The days are getting longer, the weather is getting warmer and soon it will be time to hit the lake. If you’re going to be visiting one of the more than 100,000 waterbodies in the province this year, please make sure you are not bringing along any unexpected visitors.
During Aquatic Invasive Species Awareness Week, which runs from May 9-13, Saskatchewan residents and visitors are reminded to take the necessary steps to ensure aquatic invasive species (AIS) are not introduced to the waters in our province. These plants, fish and invertebrates can damage aquatic habitat and fisheries, as well as power generation and water infrastructure. Once established, aquatic invasive species can be impossible to eliminate, and cost millions of dollars to manage each year.
“Saskatchewan has some of the world’s best lakes and rivers, many of which we rely on for a variety of purposes, including drinking water, fishing, recreation, power production and agriculture,” Environment Minister Warren Kaeding said. “It is our responsibility to protect these vast freshwater resources from the damaging impact of aquatic invasive species, ensuring their viability and existence for years to come.”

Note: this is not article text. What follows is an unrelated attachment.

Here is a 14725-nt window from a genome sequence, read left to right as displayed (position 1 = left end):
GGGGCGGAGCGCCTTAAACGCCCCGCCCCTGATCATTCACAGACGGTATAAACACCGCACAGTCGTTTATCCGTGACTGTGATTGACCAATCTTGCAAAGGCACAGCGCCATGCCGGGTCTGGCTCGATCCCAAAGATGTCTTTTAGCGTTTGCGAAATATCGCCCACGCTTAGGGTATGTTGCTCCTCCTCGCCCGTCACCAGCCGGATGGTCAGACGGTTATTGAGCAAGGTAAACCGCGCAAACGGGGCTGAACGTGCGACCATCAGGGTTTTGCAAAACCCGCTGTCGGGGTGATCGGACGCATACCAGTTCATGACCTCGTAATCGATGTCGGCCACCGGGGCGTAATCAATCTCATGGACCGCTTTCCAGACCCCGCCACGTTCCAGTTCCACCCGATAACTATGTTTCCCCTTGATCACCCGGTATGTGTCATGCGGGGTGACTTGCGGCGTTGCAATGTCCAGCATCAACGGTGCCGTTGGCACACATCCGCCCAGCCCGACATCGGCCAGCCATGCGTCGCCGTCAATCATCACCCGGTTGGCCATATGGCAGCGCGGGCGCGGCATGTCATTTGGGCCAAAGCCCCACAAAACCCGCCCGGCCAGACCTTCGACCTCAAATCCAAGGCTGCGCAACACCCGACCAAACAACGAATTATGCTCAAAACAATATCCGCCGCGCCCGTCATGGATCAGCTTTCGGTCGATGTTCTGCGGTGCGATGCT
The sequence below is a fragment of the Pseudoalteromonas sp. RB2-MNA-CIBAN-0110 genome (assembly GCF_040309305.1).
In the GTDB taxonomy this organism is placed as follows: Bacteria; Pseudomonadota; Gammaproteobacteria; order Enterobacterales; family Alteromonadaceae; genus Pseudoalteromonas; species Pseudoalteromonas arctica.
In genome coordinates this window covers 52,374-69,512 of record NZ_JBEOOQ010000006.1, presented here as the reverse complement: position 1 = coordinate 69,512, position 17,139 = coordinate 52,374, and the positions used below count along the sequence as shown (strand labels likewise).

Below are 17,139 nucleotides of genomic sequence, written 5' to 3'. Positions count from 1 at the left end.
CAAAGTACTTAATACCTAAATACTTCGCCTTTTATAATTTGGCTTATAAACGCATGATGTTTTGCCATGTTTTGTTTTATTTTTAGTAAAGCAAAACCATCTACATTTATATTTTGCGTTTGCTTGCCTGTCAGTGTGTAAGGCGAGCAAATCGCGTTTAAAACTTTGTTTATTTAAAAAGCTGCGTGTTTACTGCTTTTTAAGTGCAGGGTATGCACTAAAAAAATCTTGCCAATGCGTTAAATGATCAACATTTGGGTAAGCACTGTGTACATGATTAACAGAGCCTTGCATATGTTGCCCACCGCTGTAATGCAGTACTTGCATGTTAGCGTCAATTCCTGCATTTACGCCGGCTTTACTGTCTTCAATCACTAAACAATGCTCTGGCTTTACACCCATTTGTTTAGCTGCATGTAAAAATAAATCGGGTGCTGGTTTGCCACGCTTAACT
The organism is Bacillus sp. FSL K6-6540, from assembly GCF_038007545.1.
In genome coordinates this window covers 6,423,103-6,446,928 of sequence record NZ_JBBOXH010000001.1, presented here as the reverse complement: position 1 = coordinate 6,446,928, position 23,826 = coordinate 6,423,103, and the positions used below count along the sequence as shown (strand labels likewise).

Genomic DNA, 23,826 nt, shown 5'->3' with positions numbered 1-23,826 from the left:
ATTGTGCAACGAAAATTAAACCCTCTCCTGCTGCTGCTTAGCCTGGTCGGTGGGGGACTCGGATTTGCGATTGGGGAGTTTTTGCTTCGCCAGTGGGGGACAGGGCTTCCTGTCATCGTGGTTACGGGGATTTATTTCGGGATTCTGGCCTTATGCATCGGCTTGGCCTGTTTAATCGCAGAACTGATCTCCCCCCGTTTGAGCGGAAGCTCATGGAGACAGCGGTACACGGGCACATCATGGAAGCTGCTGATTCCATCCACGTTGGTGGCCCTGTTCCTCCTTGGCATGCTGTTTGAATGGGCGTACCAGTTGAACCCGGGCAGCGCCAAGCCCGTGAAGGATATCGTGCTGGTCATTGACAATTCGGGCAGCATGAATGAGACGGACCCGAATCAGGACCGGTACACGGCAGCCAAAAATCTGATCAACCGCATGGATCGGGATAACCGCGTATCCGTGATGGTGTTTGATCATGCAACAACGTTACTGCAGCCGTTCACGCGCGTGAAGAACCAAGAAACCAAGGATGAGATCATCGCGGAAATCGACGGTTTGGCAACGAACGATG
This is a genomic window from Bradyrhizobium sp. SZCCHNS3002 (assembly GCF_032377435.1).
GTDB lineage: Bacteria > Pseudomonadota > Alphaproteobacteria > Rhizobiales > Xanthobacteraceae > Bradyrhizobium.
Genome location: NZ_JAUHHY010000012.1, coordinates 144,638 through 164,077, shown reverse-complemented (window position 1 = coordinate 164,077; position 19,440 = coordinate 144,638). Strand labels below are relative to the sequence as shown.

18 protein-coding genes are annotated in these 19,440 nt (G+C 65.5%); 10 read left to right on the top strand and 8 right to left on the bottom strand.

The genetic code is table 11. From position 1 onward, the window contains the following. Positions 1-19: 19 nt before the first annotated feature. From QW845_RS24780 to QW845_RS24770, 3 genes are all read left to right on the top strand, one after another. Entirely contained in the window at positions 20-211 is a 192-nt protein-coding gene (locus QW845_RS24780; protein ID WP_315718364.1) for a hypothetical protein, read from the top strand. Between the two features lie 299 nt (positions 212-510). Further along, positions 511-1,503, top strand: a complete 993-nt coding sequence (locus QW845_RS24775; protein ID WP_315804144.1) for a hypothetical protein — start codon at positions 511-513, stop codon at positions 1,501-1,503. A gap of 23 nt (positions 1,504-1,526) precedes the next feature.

As part of its AIS program, the Ministry of Environment annually conducts roadside inspections and decontamination of watercraft, as well as monitoring waterbodies in the province. Public education is also a focus, including the Clean, Drain, Dry Program for watercraft and related equipment. Boat owners must stop at ministry inspection stations and are required to remove the drain plugs from their watercraft during transportation.
In addition to stopping the introduction of AIS through watercraft and related gear, Aquatic Invasive Species Awareness Week also highlights the potential harm caused by the introduction of invasive species through other means. To prevent the introduction and establishment of AIS:
- Unwanted aquarium or pond pets, plants and live food or aquarium water should never be released into the environment.
- Bait should not be moved from one waterbody to another and should be placed in the garbage for disposal.
- Transferring and introducing live fish into Saskatchewan waters can significantly impact our fisheries. Fish should never be moved from one waterbody to another.
Sightings of aquatic invasive species such as zebra mussels, Prussian carp, flowering rush and goldfish should be reported to the Saskatchewan Turn in Poachers and Polluters (TIPP) line at 1-800-667-7561.